She then took me to my favorite park Prato della Valle. It’s a circular park surrounded by a mote and white statues, and of course Italian cathedrals and buildings. 





The next day, while Marta had a family event that came up, I had some time to find my way into the center again. I came into the piazza we walked through the day before on the way to the Jewish Ghetto, but this time a huge market pop up. And it covered all the piazzas in the center.


I was really hit by the Italian culture. This experience didn’t feel so normal as most of my trip has, and I’m not even sure why. Maybe it was the huge crowds of Italians, or the Vespas riding by, or just walking upon this Italian market in a piazza surrounded by Italian architecture. It all felt so good though. 


Between the piazzas of outdoor markets, there was a large building filled with meat and cheese and pasta markets.


I found my way to one of the other piazzas, this one filled with the fashion, purses and jewelry markets. Surrounding the whole piazza were coffeeshops and people sitting outside having their morning caffè, so I joined in the tradition and grabbed a cappuccino at BREDA.

By noon I met up with Marta to head to Venice. On the way to the train station, we realized we were running too late for the train and had an hour to spare until the next one. So we stopped for coffee at this shop I thought was cute and wanted to try: Balentes Cafe.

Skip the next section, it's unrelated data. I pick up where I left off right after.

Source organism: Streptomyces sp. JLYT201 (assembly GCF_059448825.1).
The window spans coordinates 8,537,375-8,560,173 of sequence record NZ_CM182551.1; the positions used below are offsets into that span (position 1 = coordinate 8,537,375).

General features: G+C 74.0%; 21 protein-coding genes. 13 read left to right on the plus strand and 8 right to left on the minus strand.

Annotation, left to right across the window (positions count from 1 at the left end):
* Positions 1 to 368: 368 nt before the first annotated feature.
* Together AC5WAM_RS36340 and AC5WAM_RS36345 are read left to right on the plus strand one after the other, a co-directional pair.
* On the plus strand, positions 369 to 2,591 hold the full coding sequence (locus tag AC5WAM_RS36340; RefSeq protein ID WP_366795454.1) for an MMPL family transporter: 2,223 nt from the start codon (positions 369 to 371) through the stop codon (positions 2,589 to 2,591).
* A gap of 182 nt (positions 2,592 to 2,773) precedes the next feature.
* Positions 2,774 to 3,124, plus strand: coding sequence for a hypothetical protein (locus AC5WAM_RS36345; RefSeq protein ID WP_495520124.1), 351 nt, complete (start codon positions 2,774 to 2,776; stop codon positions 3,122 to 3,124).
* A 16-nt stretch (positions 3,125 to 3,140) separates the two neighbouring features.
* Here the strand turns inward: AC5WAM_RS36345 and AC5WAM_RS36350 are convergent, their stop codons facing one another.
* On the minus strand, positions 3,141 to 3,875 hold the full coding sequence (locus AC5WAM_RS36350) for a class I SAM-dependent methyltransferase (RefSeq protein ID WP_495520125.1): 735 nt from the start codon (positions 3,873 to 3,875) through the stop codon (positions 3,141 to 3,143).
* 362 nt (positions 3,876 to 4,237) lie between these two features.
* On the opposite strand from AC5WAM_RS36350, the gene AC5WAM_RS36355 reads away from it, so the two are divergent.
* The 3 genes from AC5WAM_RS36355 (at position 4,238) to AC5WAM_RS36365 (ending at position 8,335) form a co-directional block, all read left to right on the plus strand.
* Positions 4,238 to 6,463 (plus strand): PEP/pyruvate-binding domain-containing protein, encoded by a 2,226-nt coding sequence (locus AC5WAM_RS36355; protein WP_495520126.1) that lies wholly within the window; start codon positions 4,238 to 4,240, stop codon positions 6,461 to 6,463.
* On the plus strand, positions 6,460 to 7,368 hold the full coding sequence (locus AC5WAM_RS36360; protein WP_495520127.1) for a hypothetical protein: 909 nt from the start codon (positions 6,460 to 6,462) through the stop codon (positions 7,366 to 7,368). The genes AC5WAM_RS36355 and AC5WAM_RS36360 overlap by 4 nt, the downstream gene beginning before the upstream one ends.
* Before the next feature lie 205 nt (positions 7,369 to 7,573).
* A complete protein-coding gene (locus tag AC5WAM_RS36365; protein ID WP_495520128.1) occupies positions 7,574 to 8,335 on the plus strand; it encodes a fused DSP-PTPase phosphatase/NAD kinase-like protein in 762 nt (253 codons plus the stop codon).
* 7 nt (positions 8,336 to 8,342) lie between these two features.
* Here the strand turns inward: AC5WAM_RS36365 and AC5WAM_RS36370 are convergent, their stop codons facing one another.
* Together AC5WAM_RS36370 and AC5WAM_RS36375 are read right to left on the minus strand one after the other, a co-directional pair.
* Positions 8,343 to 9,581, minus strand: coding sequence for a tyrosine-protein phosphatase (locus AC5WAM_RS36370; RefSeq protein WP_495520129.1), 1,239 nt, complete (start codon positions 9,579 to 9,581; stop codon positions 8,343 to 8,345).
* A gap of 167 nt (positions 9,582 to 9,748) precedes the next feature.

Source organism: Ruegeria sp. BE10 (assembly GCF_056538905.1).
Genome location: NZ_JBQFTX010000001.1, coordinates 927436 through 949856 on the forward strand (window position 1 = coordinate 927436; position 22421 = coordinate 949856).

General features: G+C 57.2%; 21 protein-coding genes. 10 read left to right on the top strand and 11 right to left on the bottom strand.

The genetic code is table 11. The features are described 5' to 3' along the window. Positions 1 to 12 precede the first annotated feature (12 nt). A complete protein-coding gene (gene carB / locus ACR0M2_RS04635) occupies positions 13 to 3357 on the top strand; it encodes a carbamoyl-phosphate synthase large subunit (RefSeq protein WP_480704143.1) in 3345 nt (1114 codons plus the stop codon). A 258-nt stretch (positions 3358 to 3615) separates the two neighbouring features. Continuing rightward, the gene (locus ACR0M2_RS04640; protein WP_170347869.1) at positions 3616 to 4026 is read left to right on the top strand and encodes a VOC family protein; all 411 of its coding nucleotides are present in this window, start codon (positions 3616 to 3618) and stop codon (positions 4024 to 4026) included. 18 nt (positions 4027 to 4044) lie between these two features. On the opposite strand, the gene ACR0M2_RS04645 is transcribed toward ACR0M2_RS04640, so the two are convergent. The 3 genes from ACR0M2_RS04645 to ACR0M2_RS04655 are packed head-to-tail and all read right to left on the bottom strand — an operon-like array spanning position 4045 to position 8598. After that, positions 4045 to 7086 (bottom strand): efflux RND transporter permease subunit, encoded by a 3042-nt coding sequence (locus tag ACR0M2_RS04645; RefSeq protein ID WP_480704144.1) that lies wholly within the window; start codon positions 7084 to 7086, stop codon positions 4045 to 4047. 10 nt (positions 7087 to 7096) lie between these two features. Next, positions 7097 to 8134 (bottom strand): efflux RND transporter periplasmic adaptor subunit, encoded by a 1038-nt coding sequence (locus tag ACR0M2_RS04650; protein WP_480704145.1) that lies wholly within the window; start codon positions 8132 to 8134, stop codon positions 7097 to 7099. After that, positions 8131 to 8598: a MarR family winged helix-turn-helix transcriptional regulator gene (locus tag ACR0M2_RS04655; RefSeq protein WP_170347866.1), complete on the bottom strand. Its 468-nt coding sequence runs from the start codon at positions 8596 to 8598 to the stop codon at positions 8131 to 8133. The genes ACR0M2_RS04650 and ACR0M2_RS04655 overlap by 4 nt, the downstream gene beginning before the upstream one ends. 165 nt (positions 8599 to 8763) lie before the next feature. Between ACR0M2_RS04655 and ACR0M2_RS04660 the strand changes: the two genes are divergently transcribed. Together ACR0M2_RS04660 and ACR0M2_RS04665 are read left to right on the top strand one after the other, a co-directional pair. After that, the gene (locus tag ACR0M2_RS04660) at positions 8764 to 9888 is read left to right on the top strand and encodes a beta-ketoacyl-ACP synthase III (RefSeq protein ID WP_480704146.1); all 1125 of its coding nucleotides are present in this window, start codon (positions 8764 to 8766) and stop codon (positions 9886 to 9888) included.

We met the owner Maurizio. He spoke English and had lived in LA for 7 years, so it was really nice to meet and chat with him.


Montebelluna ITALY – Gelati Roberto, Centro Coffee Crawl

Made a return visit to Montebelluna to see Emma a couple days after she arrived back. 


I’d like to side track on some culture. I love living the Italian train culture. It’s so foreign to my usual car form of transportation back home. This was my third train ride alone. I had assumed I’d have a lot of chances to ride with others and learn, but that hasn’t been the case, ands it’s funny how we learn the best by being forced into just doing it and surprising ourselves at what we can figure out in a foreign country.